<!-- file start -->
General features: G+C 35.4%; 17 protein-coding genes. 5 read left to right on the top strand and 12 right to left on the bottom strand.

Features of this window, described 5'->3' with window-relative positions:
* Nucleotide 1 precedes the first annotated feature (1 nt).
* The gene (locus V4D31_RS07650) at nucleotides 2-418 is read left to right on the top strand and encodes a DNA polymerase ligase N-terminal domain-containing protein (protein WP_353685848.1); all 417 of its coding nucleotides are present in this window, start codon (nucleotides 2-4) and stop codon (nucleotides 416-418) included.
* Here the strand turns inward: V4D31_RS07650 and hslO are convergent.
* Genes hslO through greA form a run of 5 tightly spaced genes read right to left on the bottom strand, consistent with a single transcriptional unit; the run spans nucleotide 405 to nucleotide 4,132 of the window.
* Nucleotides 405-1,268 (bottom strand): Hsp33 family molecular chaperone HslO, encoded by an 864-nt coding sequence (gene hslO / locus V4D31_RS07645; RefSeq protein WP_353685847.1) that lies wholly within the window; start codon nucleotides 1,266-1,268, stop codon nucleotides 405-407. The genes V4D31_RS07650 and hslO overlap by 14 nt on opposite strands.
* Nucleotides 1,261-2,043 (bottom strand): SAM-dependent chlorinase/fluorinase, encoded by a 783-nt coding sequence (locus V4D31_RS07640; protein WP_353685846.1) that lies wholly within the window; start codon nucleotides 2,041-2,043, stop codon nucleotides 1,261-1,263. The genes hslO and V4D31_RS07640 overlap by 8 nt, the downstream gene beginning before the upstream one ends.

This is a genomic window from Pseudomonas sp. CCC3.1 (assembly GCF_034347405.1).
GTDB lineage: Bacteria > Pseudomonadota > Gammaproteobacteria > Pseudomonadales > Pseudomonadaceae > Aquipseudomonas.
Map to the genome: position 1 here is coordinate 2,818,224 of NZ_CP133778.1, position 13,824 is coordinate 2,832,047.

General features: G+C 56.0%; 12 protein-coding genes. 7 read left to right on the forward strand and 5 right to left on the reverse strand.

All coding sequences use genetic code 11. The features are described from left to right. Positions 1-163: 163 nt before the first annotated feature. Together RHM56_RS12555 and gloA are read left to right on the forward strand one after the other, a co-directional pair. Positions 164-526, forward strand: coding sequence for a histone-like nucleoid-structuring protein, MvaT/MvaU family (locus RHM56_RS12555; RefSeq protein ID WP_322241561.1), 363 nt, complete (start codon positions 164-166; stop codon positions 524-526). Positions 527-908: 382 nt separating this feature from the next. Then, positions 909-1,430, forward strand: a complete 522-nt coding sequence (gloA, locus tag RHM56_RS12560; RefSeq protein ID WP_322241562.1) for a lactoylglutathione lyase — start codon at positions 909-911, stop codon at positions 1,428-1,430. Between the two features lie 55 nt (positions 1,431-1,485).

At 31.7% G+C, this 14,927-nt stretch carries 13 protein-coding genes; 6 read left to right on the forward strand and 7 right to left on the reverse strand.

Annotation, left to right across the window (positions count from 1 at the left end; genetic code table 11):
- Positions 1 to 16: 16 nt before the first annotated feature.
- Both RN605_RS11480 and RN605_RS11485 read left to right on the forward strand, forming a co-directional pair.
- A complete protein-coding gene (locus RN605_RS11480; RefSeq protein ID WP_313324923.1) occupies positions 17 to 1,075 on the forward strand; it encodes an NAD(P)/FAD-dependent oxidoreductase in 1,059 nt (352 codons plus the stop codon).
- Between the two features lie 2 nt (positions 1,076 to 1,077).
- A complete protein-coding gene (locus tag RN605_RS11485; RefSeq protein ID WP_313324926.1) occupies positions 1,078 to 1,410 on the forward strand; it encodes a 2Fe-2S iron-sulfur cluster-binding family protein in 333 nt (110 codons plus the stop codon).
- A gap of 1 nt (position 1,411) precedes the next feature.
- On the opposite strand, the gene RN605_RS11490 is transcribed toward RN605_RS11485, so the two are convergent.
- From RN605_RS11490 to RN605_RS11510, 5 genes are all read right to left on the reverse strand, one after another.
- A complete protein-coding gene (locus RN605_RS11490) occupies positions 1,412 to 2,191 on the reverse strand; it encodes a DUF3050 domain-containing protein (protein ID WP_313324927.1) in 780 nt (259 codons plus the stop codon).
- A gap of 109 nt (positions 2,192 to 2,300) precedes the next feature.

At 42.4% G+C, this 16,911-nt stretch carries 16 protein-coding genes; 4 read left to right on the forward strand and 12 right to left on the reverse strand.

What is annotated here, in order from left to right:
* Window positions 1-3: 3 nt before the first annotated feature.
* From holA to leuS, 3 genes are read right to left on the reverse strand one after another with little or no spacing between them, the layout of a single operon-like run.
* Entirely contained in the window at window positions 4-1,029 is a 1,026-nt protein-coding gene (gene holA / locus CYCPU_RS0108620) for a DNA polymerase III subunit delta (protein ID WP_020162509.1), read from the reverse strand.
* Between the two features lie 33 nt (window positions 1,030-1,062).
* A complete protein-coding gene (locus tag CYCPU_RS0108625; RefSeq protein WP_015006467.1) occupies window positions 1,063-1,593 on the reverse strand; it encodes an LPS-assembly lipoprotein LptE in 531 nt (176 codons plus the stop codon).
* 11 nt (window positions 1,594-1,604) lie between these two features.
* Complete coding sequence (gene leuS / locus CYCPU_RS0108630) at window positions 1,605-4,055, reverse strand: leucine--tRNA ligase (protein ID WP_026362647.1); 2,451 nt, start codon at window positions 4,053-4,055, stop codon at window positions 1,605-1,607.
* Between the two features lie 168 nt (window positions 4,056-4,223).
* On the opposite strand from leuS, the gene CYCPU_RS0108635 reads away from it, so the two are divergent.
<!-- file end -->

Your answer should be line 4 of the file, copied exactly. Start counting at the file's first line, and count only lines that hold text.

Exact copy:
* The gene (locus V4D31_RS07650) at nucleotides 2-418 is read left to right on the top strand and encodes a DNA polymerase ligase N-terminal domain-containing protein (protein WP_353685848.1); all 417 of its coding nucleotides are present in this window, start codon (nucleotides 2-4) and stop codon (nucleotides 416-418) included.